Cold Remedies for Kids:
What Helps & What to Avoid
There’s no cure for the common cold. But what about cold remedies that claim to make your child feel better faster. Cold remedies are ubundantly available over the counter for the common cold, but are they effective? As we know, nothing can cure a cold, but there are some remedies that might help ease the symptoms and keep your child from feeling so miserable. Here’s a look at some common cold remedies and what’s known about them.
Cold remedies that work:
If your child catches a cold, you can expect him/her to be sick for one to two weeks. That doesn’t mean they have to be miserable. Besides getting enough rest, these remedies might help your child feel better:
1 | Keep him/her hydrated
Enough clear water or warm lemon water with honey helps loosen congestion and prevents dehydration. Avoid caffeinated sodas and sweetened juice which can make dehydration worse. A cold remedy used in many cultures, taking in warm liquids, such as chicken soup, tea or warm apple juice, might be soothing and might ease congestion, rehydrate and increase mucus flow.
2| Try over-the-counter (OTC) cold and cough medications
For adults and children older than age 5, OTC decongestants, antihistamines and pain relievers might offer some symptom relief. However, they won’t prevent a cold or shorten its duration, and most have some side effects.
Experts agree that these shouldn’t be given to younger children. Overuse and misuse of these medications can cause serious damage. Talk with your child’s doctor before giving any medications.
Take medications only as directed. Some cold remedies contain multiple ingredients, such as a decongestant plus a pain reliever, so read the labels of cold medications you take to make sure you’re not taking too much of any medication.
3 | Soothe a sore throat
For the older child, a saltwater gargle — 1/4 to 1/2 teaspoon salt dissolved in an small glass of warm water — can temporarily relieve a sore or scratchy throat. Children younger than 6 years are unlikely to be able to gargle properly. You can then try ice chips, sore throat sprays and lollies or lozenges. Use with caution when giving lozenges to children because they can choke on them. Avoid giving lozenges to children younger than 6 years.
4 | Combat stuffiness
Over-the-counter saline nasal drops and sprays can help relieve stuffiness and congestion. In infants, experts recommend putting several saline drops into one nostril, then gently suctioning that nostril with a bulb syringe/nose Frieda. Saline nasal sprays may be used in older children.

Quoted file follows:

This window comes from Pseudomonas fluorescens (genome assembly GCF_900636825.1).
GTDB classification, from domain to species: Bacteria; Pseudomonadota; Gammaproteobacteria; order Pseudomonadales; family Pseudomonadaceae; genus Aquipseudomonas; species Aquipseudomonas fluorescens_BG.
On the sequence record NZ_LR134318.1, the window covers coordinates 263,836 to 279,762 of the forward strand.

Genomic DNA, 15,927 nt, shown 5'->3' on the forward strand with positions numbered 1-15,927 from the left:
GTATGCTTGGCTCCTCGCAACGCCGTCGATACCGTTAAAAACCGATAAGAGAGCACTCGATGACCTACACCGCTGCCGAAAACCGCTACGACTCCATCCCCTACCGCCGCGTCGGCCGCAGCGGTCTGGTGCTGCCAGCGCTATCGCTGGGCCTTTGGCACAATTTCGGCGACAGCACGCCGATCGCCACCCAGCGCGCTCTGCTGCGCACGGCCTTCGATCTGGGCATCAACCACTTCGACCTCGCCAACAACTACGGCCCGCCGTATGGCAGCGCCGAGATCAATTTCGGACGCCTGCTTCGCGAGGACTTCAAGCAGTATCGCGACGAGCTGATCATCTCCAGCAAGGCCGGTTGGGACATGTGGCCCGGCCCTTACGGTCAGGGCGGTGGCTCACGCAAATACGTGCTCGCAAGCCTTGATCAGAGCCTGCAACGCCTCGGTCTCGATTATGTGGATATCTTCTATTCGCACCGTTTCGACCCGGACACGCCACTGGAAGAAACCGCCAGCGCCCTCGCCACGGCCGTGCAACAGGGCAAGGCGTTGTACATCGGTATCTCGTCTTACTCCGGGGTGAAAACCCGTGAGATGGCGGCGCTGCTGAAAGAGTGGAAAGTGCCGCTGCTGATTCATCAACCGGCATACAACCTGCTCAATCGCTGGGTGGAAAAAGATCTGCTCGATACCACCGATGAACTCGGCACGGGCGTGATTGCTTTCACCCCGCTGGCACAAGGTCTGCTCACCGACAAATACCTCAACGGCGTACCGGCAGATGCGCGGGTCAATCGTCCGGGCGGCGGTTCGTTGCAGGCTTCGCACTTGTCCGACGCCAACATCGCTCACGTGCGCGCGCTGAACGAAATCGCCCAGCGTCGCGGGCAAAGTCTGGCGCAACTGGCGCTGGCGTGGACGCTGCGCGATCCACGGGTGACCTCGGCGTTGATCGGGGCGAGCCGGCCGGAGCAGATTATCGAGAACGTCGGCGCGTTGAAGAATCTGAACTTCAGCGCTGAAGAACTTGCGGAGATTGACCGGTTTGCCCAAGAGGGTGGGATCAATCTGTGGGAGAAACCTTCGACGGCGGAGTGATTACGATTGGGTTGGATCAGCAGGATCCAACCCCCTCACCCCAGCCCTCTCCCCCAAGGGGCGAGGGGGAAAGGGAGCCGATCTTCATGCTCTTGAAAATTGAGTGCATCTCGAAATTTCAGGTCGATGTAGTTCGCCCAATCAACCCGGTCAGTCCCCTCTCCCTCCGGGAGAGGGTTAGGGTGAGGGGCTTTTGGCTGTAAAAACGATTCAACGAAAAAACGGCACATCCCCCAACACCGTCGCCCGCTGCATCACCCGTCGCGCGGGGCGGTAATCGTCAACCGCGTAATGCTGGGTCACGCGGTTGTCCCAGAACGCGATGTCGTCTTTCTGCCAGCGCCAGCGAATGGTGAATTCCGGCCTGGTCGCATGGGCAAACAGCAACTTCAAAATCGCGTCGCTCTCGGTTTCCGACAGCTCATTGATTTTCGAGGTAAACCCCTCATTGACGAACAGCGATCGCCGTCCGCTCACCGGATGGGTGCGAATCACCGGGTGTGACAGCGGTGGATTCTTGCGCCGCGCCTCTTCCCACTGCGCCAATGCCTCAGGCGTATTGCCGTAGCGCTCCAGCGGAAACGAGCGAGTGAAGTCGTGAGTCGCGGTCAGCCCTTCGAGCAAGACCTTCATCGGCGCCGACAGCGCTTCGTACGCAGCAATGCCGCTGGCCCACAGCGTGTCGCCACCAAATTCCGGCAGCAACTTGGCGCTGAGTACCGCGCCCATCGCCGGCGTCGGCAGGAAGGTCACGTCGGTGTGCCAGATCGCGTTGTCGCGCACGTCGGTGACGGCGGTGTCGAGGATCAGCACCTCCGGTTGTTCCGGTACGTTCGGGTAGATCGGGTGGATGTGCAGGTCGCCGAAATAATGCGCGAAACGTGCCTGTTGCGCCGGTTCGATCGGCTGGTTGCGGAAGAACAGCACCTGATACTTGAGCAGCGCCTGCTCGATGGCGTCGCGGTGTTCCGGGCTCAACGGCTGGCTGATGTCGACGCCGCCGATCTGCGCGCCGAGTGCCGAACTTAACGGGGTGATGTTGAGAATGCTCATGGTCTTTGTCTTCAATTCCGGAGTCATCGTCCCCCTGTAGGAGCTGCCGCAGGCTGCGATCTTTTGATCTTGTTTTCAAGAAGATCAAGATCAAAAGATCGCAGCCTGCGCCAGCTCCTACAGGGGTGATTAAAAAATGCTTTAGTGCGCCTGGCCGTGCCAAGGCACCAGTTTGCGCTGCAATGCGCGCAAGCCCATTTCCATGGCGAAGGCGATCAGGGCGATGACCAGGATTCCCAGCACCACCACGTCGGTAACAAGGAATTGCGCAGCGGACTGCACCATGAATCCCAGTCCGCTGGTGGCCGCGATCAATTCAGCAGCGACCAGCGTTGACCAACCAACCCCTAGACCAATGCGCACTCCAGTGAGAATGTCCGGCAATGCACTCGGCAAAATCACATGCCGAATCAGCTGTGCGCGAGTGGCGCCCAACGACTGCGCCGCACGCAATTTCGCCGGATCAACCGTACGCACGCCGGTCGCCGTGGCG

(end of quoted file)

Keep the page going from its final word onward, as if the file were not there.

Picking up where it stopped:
5 | Relieve pain
For children 6 months or younger, give only paracetamol (e.g., Panado/Capol or Empaped). For children older than 6 months, give either Paracetamol or ibuprofen. Ask your child’s doctor for the correct dose for your child’s age and weight.
Never use aspirin for pain or fever in children. Children and teenagers recovering from chickenpox or flu-like symptoms can develop Reye’s syndrome, a rare but potentially life-threatening liver failure, in such children.
5 | Rest
Your child will need enough rest and sleep for his/her little body to heal.
Cold remedies that don’t work:
The list of ineffective cold remedies is long. Some of the more common ones that don’t work include:
1 | Antibiotics
These attack bacteria, but they’re no help against cold viruses. Avoid asking your doctor for antibiotics for a cold or using old antibiotics you have on hand. Your child won’t get well any faster, and inappropriate use of antibiotics contributes to the serious and growing problem of antibiotic-resistant bacteria.
2| Some Over-the-counter (OTC) cold and cough medications in young children
Some OTC cold and cough medications may cause serious and even life-threatening side effects in children. Talk with your child’s doctor before giving any OTC medications.
Some final thoughts: Although usually minor, colds can make you and your family feel miserable. It’s tempting to try the latest remedy, but the best thing you can do is take care of yourself. Rest, drink fluids and stay away from public places and the cold weather outside. Remember to wash your hands frequently.